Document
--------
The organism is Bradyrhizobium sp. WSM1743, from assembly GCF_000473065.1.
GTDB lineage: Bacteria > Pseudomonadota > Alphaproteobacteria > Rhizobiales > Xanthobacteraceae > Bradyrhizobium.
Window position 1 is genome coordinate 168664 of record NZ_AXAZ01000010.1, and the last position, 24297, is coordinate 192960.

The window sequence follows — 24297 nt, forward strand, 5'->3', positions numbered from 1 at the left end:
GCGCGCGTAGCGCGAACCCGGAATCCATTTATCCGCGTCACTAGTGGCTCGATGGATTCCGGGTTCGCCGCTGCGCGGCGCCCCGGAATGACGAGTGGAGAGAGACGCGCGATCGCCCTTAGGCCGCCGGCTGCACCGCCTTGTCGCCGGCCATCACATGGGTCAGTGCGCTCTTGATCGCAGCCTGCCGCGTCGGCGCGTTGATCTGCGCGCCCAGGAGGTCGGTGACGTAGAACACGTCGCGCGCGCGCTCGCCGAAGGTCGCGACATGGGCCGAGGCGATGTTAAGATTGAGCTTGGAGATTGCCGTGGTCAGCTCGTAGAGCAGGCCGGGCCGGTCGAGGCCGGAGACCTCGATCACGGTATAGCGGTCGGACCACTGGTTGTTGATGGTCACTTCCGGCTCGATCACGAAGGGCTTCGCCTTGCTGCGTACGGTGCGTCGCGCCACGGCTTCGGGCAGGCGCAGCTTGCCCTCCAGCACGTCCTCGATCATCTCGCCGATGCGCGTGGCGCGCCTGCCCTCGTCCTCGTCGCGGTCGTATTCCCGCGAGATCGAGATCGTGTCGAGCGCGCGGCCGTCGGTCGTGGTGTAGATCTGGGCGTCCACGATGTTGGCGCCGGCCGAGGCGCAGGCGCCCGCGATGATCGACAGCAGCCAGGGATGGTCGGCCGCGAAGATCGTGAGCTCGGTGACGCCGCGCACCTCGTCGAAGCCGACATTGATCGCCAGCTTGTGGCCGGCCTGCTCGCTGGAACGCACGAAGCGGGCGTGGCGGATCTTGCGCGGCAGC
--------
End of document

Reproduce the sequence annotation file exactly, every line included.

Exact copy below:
The organism is Bradyrhizobium sp. WSM1743, from assembly GCF_000473065.1.
GTDB lineage: Bacteria > Pseudomonadota > Alphaproteobacteria > Rhizobiales > Xanthobacteraceae > Bradyrhizobium.
Window position 1 is genome coordinate 168664 of record NZ_AXAZ01000010.1, and the last position, 24297, is coordinate 192960.

The window sequence follows — 24297 nt, forward strand, 5'->3', positions numbered from 1 at the left end:
GCGCGCGTAGCGCGAACCCGGAATCCATTTATCCGCGTCACTAGTGGCTCGATGGATTCCGGGTTCGCCGCTGCGCGGCGCCCCGGAATGACGAGTGGAGAGAGACGCGCGATCGCCCTTAGGCCGCCGGCTGCACCGCCTTGTCGCCGGCCATCACATGGGTCAGTGCGCTCTTGATCGCAGCCTGCCGCGTCGGCGCGTTGATCTGCGCGCCCAGGAGGTCGGTGACGTAGAACACGTCGCGCGCGCGCTCGCCGAAGGTCGCGACATGGGCCGAGGCGATGTTAAGATTGAGCTTGGAGATTGCCGTGGTCAGCTCGTAGAGCAGGCCGGGCCGGTCGAGGCCGGAGACCTCGATCACGGTATAGCGGTCGGACCACTGGTTGTTGATGGTCACTTCCGGCTCGATCACGAAGGGCTTCGCCTTGCTGCGTACGGTGCGTCGCGCCACGGCTTCGGGCAGGCGCAGCTTGCCCTCCAGCACGTCCTCGATCATCTCGCCGATGCGCGTGGCGCGCCTGCCCTCGTCCTCGTCGCGGTCGTATTCCCGCGAGATCGAGATCGTGTCGAGCGCGCGGCCGTCGGTCGTGGTGTAGATCTGGGCGTCCACGATGTTGGCGCCGGCCGAGGCGCAGGCGCCCGCGATGATCGACAGCAGCCAGGGATGGTCGGCCGCGAAGATCGTGAGCTCGGTGACGCCGCGCACCTCGTCGAAGCCGACATTGATCGCCAGCTTGTGGCCGGCCTGCTCGCTGGAACGCACGAAGCGGGCGTGGCGGATCTTGCGCGGCAGC